"I've said this before, but me and Dana White are both ambassadors of this great sport. The two of us not being on the same page really makes no sense for anyone. I really want to get this sport as far as possible and get the word out, and I think working along with Dana and the UFC is a great way to do that.”

[Related: Keeping up with the Joneses will be difficult this weekend]

He related a story about how he'd struggled with everything that was thrown at him and how his girlfriend's mother told him to use adversity as an opportunity to grow.

"Right now, I'm on top of a lot of things,” Jones said. “I'm doing a great job as a parent, a great job in my business and I'm doing really well with my performances, training really smart and everything.

“I believe I've grown from all of it and I appreciate all the curveballs life has thrown me."

Jones, though, wasn't a pushover. He didn't apologize meekly, and he pushed back at White and Fertitta several times, albeit respectfully.

He apologized to those who purchased tickets to UFC 151 in Las Vegas, many of whom had non-refundable airfare and so were forced to fly to Las Vegas with no fight to see. But he never wavered from the "I did the best thing for my career," position.

"I'm hoping that at the end of the day, the fans start to open up their minds about the situation and realize that I'm not a UFC executive," Jones said. "I have absolutely zero power to cancel an event.

"At the end of the day, being a world champion, I've dedicated my whole life to this.”

He was honest and said he wasn't sure if he'd have taken the fight even if White and Fertitta had told him they'd cancel the card if he did not.

He made light of Sonnen and noted he didn't feel Sonnen has knockout power and was a less-threatening opponent than Belfort. Jones said he could defend a double-leg takedown, in a nod to Sonnen's success against middleweight champion Anderson Silva.

[Related: Vitor Belfort jumped at chance to face another phenom in Jon Jones]

But he wouldn't take the blame for the cancelation of the show or for his decision.

He said he hoped he helped make his fellow fighters aware that they have rights. While he didn't say so directly, he was intimating that he proved a fighter could stand up to White, refuse to be bullied and still have a viable career in the UFC.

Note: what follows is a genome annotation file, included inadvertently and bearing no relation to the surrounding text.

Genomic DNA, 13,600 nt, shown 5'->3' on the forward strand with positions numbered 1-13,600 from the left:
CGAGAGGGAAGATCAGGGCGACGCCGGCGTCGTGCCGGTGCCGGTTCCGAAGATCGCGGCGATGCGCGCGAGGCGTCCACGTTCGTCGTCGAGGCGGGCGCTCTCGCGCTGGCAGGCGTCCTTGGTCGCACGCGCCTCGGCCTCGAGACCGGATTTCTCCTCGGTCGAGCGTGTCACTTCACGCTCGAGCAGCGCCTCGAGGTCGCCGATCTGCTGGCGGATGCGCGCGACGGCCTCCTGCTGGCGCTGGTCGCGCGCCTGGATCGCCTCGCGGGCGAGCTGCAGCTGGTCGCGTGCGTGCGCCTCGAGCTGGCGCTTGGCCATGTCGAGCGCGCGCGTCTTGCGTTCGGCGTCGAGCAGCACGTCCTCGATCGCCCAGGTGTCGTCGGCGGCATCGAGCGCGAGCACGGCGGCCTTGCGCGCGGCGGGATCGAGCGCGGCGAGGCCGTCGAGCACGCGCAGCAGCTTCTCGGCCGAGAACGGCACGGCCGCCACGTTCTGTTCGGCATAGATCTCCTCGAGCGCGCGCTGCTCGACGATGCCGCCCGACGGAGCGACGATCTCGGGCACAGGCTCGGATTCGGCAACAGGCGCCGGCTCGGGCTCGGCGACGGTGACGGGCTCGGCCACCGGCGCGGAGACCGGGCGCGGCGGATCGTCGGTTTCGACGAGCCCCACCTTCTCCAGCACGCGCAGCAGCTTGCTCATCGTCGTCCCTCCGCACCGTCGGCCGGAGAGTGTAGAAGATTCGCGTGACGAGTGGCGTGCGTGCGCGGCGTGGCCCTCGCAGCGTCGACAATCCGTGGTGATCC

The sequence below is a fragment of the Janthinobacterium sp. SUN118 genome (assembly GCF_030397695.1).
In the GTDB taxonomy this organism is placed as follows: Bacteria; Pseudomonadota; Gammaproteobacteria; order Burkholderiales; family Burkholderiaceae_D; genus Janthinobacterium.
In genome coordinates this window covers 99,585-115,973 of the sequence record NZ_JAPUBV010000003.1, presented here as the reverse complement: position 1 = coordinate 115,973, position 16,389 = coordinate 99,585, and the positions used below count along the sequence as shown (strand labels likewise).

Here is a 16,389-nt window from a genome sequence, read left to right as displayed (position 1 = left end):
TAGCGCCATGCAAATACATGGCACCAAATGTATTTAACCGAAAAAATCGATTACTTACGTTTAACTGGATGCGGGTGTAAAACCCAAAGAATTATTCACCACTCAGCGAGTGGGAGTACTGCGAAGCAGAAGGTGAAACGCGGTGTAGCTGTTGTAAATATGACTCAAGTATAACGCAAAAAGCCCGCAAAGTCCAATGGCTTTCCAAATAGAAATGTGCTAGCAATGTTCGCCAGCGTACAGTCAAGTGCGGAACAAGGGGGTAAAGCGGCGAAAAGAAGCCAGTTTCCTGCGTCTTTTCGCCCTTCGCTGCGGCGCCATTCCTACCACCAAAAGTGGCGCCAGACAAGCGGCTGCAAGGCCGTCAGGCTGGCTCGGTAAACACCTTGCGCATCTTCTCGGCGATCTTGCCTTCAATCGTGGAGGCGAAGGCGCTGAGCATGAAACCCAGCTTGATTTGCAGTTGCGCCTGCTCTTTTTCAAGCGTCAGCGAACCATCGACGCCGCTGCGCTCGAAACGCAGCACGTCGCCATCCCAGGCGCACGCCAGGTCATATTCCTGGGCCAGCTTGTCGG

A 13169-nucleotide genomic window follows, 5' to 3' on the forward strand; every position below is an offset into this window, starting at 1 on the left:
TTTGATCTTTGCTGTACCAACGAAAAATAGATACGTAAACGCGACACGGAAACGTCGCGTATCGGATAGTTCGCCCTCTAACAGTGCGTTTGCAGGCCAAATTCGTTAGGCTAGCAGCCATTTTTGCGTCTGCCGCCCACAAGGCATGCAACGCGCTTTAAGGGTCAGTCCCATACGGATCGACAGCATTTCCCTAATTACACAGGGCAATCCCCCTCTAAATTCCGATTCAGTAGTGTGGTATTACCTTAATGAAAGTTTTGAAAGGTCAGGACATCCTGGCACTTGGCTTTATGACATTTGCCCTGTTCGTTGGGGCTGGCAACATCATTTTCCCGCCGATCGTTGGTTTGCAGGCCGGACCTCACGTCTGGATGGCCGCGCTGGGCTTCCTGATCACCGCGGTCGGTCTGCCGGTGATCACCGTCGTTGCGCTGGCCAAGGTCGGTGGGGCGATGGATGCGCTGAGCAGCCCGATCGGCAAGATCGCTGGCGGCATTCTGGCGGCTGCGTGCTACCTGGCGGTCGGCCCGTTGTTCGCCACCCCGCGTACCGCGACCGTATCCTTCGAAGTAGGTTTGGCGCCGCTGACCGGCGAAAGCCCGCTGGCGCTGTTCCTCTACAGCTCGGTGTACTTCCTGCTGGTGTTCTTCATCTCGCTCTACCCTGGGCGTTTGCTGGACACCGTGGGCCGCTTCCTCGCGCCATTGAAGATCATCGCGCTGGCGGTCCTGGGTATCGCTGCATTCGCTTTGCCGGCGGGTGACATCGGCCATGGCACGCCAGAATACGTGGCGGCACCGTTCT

"Being the champion, it means more to me than any fan," Jones said. "It means more to me than it means to Dana White. If I would have somehow lost that fight, Dana wouldn't have lost a night of sleep over it. Life would have gone on. … Ultimately, why wasn't it a good enough card? Why wasn't it a great card? Why did it have to get canceled? I watch bar fights. I love fights, no matter what level it is.

"I think it was more of an insult to the other fighters on the card that, pretty much it was like saying they weren't good enough to host the card without me and Dan Henderson. I think that was more of an offensive thing. They should be mad at the superiors, not me."

Whether Jones did enough to win back the favor of the fans is a question only time can answer.

Jones, though, did a brilliant job of advancing his cause on Thursday. He positioned himself as a charming innocent who had the wherewithal to refuse to be bullied.

Unquestionably, skeptics will remain. And should he lose on Saturday, there will be a portion of the fan base that celebrates.

But needing something dramatic to repair his image, Jones belted it out of the park.

If he beats Belfort on Saturday, he's going to leave Canada with not one, but two major wins under his belt.